Pmbaaav to Jerusalem
in the human and
vaJuaa which
Israel, which is
like the countries of
pern i a country that
democracy, freedom,
prosperity
Of was among 18
mow their
rm goal:
rangelize
n-Jews
IVORK UTAi A
J | I i .'.in.-- ,in being put
Bari ,i movement which
pdi r claim is the first
Dgram by a major
ligious group to encour-
fs to choose Judaism
ermanent faith."
of such a project was
dosing session of the
kembl) of the Union of
| Hibrew Congregations
the association of
Synagogues, held in
1st November 14.
votad to create a
Commission on
riah Outreach which
piers said was designed
ge non-Jew ish partners
niamages. and their
i will as "unchurched"
to convert to Juda-
delegates acted in
I to information that
bird of all American
ntly marry non-Jews.
past four years, a joint
of the UAHC and the
Inference of American
k-AH). the organization
rabbis, has teated
rudy guides, films,
I'1 Judaism courses.
Iiscussions and other
helping non-Jews to
Judaism.
i-nt ion delegates acted
| that program and to
I permanent project in
with the CCAR.
of Dee Moines.
emission chairman,
"Outreach co-ordin-
W be assigned to all 13
kHC offices "to assure
ogram becomes a part
rm congregation."
embassies from Jerusalem to Tel
Aviv in 1980 to protest the
enactment of the Jerusalem Law.
which formally declared Israeli
sovereignty over all of Jerusalem
and affirmed the city as the
nation's united capital.
German bishop
says church failed
Jews 50 years ago
BONN UTAI The Church in
Oermany failed to discharge its
duties with respect to the fate of
the .lews in the Third Reich 50
years ago. Kurt Scharf. the
former Protestant Hishop of
Herlin charged.
Addressing an audience in
West Berlin. Scharf declared,
"We did protest, but we should
have shouted. In 1933 we should
have demonstrated in the Kur-
fuerstendamm (Berlin's main
thoroughfare) in solidarity with
the Jews."
Scharf acknowledged that
there were many cases where
church officials helped Jews find
refuge and ultimately saved lives
But there was no excuse for the
failure of the church as such, he
said. According to the former
bishop, there was still a chance in
1933 to save many Jews and even
to influence the fate of European
Jewry as a whole. But by 1938. it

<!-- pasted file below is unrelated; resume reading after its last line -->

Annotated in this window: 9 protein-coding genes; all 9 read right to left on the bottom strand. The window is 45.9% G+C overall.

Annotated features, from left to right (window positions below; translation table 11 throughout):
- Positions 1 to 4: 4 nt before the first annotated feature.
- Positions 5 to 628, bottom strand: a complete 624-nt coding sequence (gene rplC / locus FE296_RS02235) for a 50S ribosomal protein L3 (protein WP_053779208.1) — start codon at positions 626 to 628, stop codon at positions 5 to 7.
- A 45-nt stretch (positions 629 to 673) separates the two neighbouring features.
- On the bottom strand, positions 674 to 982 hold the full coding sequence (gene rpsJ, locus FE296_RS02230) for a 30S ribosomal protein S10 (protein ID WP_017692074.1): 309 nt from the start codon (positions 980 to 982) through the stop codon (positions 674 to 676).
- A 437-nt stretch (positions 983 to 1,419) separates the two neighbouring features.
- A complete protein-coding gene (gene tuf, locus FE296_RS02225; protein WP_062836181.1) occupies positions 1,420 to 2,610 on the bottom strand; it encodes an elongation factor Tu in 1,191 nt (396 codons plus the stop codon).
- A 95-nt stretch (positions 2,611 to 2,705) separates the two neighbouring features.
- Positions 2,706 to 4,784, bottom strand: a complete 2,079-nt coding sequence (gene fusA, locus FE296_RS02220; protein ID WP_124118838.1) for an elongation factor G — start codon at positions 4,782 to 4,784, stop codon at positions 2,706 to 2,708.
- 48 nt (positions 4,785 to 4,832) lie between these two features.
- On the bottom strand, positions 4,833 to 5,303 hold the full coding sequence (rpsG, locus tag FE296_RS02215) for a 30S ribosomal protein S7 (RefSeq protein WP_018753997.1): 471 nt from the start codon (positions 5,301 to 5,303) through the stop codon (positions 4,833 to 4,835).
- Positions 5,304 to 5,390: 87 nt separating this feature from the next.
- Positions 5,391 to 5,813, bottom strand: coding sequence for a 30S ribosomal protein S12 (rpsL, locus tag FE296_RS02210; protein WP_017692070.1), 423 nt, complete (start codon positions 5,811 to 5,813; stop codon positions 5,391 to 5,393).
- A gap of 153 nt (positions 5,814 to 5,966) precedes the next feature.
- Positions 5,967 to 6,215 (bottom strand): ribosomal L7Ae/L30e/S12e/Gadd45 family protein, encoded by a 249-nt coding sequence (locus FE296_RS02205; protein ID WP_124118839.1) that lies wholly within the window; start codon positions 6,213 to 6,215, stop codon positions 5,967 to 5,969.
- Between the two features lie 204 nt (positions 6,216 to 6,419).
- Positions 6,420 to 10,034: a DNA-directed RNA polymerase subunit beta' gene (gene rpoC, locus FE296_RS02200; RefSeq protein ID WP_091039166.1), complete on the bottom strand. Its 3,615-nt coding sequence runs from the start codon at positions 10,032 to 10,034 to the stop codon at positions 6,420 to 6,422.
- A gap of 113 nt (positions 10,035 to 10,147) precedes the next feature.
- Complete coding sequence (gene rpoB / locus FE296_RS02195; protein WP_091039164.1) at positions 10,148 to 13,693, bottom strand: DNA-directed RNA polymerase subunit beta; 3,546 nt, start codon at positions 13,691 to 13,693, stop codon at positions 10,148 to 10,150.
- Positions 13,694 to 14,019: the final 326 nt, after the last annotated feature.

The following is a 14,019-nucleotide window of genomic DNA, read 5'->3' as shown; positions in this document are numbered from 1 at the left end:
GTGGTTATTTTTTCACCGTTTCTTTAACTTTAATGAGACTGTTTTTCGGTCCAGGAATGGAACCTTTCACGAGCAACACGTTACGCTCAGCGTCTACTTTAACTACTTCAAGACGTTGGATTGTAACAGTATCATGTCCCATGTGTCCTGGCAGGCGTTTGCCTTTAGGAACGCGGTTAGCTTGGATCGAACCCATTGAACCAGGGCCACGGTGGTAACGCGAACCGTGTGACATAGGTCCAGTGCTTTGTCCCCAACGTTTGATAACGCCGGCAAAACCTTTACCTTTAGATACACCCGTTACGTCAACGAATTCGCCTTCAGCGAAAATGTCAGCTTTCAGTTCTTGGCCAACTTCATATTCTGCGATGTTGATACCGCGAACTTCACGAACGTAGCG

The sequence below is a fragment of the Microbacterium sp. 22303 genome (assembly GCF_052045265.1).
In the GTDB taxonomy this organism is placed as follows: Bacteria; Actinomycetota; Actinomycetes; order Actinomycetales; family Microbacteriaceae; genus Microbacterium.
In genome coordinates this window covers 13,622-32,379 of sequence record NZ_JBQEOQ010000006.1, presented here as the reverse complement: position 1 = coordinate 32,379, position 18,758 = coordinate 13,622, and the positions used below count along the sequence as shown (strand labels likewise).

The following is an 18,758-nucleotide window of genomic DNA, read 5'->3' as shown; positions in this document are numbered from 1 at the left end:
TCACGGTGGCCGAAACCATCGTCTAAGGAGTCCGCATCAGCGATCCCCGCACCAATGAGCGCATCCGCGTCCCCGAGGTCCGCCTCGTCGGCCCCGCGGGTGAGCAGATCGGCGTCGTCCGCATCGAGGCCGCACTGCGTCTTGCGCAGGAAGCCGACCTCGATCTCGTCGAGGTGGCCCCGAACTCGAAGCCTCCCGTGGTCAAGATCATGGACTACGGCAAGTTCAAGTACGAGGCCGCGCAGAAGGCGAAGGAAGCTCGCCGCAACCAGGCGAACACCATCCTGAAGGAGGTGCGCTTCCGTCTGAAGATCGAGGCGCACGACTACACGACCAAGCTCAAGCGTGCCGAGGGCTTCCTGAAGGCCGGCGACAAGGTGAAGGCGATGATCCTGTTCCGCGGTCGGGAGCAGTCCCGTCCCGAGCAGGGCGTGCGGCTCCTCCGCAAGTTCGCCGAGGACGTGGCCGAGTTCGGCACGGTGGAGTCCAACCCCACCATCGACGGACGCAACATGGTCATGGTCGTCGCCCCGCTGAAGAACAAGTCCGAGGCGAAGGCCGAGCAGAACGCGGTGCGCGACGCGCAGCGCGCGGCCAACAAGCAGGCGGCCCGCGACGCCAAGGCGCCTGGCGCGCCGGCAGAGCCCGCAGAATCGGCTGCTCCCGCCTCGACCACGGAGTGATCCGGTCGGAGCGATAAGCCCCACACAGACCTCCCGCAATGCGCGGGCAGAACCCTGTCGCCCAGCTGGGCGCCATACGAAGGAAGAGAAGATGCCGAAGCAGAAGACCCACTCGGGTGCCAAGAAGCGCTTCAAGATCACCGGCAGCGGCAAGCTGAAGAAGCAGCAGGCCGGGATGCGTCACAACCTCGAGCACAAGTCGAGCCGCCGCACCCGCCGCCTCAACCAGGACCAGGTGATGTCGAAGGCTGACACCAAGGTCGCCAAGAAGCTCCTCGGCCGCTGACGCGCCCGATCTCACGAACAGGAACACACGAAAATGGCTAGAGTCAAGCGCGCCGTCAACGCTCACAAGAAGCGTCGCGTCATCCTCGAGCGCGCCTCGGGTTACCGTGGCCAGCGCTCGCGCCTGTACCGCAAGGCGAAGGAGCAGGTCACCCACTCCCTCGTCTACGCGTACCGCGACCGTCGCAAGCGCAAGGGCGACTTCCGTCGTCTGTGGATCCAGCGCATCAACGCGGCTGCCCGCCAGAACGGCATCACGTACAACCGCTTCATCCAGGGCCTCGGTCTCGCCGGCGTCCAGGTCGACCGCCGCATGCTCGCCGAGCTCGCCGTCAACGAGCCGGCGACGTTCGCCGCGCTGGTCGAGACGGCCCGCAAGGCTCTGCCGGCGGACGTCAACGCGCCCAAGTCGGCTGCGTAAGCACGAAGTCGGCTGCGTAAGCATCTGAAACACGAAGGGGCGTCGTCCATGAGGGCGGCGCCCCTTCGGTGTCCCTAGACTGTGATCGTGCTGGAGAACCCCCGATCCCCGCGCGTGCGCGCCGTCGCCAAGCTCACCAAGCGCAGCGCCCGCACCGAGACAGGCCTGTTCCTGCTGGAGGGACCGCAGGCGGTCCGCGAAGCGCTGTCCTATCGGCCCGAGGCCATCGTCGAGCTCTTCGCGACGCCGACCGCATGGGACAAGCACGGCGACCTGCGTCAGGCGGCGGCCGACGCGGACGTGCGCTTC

was too late to change the course
of events.
Scharf criticized early anti-
Semitic tendencies in the church.
Kven before Hitler came to power
there were calls to eliminate Jews
from public life and to undermine
their cultural contribution, he
said.
Jcc
JEWISH COMMUNITY
CENTERS OF
SOUTH BROWARD
?BJ8HOtlYWOGOBI.Vr_> HOUYWOOO UOfilDA 3J020
921-6511
JCC SINGLES 20-40
A dance with continuous
music, cash bar and prizes will be
held Saturday May 12 at 9 p.m.
at Hillcrest Country Club. 4600
Hillcrest Drive. Hollywood. S3
members. $5 non-members.
COUPLES CLUB 20-40
A wine and cheese party for
young couples will be held at the
Center, 2838 Hollywood Blvd.,
Saturday May 12 at 8 p.m. S3 per
person.
SENIOR CENTER
Reservations are now 'lemg
taken for a trip to Harbour 'sland
Spa in Miami May 21-24. Spend
four days and three nights in-
cluding meals and many extras.
Call Rosalie at 921-6518.
^m
MOVING &
STORAGE
Local & Long Distance
Licensed & Insured
Hollywood
9233300
Ft. Lauderdale/
Pompano
563-5680
Dade
758-6500
You want the best for your
family. And that's just
what you're getting when
you cnoose from the
Del Monte family of
Suality tomato products.
?EL MONTF Catsup,
Stewed Tomatoes
and Tomato Sauce are
all made with luscious, ripe
i*u m Mon OaaeoM
OclIHontc
tomatoes and the finest
spices. Nothing artificial is
added. And they're all
certified Kosher-Parve.
So for a family of goodness,
look for Del Monte.
i


>Me8 ThJ^rtohFlordian of South Broward Hollywood Fri Chaplaincy Completes Busy Passover
R Joel Waist, Chairman of the
Chaplaincy Committee, reported
that the Chaplaincy Service of
the Jewish Federation of South
Brow and has engaged in a very
extensive Passover program
Passover Model Seders were
held at the following institutions:
Dania Nursing Home with Irving
Belson conducting the service;
Golfcrest Nursing Home with
Rabbi Richter leading the seder,
two seders at Hollywood Hills
Nursing Home' Al Cohen
leading one of the services and
the Temple Solel Religious
School part icipating in the other.
Washington Manor with the
students nf Beth Shalom Day